United States District Court, D. South Carolina, Rock Hill Division
Joseph A. Dozier, Petitioner,
Warden Stevenson, Respondent.
Richard Mark Gergel United States District Court Judge
matter is before the Court on the Report and Recommendation
of the Magistrate Judge, recommending the petitioner for
habeas relief pursuant to 28 U.S.C. § 2254 be dismissed
with prejudice for failure to prosecute. (Dkt. No. 42.)
January 31, 2005 jury trial, a Clarendon County jury
convicted Petitioner Joseph Dozier of armed robbery and
possession of a weapon during a violent crime. After
post-conviction state court proceedings, Petitioner filed
this pro se action seeking habeas relief pursuant to
28 U.S.C. § 2254 on December 2, 2015. (Dkt. No. 1.) In
accordance with 28 U.S.C. § 636(b)(1)(B) and Local Civil
Rule 73.02(B)(2)(c), D.S.C., this matter was referred to a
Magistrate Judge. On March 23, 2016, Respondent filed a
motion for summary judgment, along with a return and
memorandum. (Dkt. Nos. 19, 20.) Respondent argues the
petition is barred by the applicable statute of limitations.
Since Petitioner proceeds pro se in this matter, the
Court entered an order pursuant to Roseboro v.
Garrison, 528 F.2d 309 (4th Cir. 1975), advising
Petitioner of the importance of a dispositive motion and of
the need for him to file an adequate response to
Respondent's motion. (Dkt. No. 21.) In that order,
Petitioner was advised of the possible consequence of
dismissal if he failed to respond adequately. On June 2,
2016, Petitioner moved for an extension of time in which to
file a response. (Dkt. No. 23.) The Court granted that
motion. (Dkt. No. 24.) Shortly after the new deadline lapsed,
Petitioner moved to amend the petition. (Dkt. No. 30.) The
Court denied that motion without prejudice to refile if
Respondent's statute of limitations defense was
ultimately resolved in Petitioner's favor and extended
the time to respond to the motion for summary judgment to
July 18, 2016. (Dkt. No. 33.) Petitioner again filed for an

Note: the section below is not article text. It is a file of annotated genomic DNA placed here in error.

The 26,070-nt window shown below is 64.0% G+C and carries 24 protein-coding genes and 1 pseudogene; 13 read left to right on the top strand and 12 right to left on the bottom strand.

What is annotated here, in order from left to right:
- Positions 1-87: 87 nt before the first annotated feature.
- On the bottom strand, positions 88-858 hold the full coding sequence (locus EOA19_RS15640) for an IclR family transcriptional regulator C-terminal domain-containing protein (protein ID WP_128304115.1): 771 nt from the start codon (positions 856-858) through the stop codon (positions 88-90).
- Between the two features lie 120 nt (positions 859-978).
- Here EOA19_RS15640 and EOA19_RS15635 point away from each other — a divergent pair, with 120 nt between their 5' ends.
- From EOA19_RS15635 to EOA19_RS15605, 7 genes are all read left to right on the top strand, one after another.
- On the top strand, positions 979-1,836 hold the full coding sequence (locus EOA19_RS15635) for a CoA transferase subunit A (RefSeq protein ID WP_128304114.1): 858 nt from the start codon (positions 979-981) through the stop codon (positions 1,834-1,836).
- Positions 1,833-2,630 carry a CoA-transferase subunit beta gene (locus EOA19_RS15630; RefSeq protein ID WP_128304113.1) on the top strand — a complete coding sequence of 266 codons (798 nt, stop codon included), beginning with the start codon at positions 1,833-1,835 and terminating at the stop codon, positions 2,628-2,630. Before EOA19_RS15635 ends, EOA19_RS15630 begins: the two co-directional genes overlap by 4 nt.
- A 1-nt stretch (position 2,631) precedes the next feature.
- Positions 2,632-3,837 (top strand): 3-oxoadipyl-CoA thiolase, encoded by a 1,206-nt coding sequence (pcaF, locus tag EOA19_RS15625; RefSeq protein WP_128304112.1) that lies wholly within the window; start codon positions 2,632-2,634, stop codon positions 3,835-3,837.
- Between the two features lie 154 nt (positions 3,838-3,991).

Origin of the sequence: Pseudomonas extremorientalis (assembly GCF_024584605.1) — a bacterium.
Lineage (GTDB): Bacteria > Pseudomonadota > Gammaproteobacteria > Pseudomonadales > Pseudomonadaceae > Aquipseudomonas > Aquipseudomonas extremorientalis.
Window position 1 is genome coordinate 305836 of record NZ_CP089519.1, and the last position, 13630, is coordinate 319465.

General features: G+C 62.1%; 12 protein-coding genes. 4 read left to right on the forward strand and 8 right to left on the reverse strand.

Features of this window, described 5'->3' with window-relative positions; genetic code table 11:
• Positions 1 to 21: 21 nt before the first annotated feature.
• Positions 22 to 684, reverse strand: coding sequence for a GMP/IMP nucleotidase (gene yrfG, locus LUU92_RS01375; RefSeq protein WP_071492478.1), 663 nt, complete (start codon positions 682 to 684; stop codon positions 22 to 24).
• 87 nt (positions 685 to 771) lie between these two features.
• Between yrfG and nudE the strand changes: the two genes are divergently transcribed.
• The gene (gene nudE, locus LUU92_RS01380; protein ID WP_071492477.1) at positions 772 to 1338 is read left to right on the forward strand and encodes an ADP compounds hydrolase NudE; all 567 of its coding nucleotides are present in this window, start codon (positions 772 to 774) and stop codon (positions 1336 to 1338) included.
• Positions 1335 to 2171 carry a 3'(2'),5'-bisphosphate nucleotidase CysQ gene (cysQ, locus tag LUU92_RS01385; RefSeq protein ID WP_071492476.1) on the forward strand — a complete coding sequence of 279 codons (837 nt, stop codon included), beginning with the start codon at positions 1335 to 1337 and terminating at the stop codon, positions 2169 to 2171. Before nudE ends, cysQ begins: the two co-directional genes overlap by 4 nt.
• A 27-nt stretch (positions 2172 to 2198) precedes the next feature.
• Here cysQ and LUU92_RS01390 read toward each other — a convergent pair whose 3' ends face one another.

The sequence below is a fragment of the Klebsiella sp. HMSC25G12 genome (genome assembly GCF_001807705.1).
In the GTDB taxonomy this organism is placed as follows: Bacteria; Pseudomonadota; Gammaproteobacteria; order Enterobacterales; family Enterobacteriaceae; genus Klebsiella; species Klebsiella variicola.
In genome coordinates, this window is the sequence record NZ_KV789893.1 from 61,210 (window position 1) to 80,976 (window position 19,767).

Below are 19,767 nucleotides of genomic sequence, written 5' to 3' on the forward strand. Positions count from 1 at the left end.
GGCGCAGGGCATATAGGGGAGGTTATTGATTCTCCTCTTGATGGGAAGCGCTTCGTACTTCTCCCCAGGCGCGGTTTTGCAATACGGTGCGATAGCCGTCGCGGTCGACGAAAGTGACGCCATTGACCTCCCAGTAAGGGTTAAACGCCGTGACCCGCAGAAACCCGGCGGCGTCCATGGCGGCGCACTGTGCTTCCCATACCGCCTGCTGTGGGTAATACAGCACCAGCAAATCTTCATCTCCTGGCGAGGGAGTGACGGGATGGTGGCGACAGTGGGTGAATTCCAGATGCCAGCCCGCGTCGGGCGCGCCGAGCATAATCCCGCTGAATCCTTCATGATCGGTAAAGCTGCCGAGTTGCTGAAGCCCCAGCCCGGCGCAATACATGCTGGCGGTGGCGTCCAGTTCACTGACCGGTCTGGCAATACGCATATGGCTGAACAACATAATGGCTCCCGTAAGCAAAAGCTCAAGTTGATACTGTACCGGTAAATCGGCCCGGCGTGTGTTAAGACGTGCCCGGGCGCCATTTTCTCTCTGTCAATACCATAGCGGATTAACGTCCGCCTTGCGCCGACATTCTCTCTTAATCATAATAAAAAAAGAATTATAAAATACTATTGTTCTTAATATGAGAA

extension on July 15, 2016. (Dkt. No. 36.) The Court granted
that motion, setting a new deadline of August 22, 2016. (Dkt.
No. 38.) On August 25, 2016, having received no response from
Petitioner, the Magistrate Judge recommended that this this
action be dismissed with prejudice for failure to prosecute.
(Dkt. No. 42.) The Magistrate Judge advised Petitioner of his
right to file specific objections to the Report.
(Id.), The petitioner filed no objections and the
time for doing so has expired. Petitioner has yet to respond
to the motion for summary judgment, though it was filed
nearly nine months ago.
Magistrate Judge makes only a recommendation to this Court.
The recommendation has no presumptive weight, and the
responsibility to make a final determination remains with the
Court. See Mathews v. Weber, 423 U.S. 261 (1976).
The Court is charged with making a de novo
determination of any portion of the Report of the Magistrate
Judge to which a specific objection is made. The Court
reviews the Report and Recommendation only for clear error in
the absence of an objection. See Diamond v. Colonial Life
& Accident Ins. Co., 416 F.3d 310, 315 (4th Cir.
2005) (stating that "in the absence of a timely filed
objection, a district court need not conduct a de novo
review, but instead must only satisfy itself that there is no
clear error on the face of the record in order to accept the
recommendation" (citation omitted)).
thorough review of the record of this matter, the applicable
law, and the Report, the Court finds no clear error.
Accordingly, the Court ADOPTS the Report and Recommendation
of the Magistrate Judge (Dkt. No. 42) as the Order of the
Court, and DISMISSES the petition for habeas relief (Dkt. No.
1) for failure to prosecute, pursuant to Rule 41(b) of the
Federal Rules of Civil Procedure and Rule 12 of the Rules
Governing § 2254 Cases.
governing law provides that;
(c) (2) A certificate of appealability may issue ... only if
the applicant has made a substantial showing of the denial of
a constitutional right.
(c) (3) The certificate of appealability . . . shall indicate
which specific issue or issues satisfy the showing required
by paragraph (2).
28 U.S.C. § 2253(c). A prisoner satisfies the standard
by demonstrating that reasonable jurists would find this
court's assessment of his constitutional claims debatable
or wrong and that any dispositive procedural ruling by the
district court is likewise debatable. See Miller-El v.
Cockrell,537 U.S. 322, 336 (2003); Slack v.
McDaniel,529 U.S. 473, 484 (2000); Rose v.
Lee,252 F.3d 676, 683 (4th Cir. 2001). In this case,
the legal standard for the ...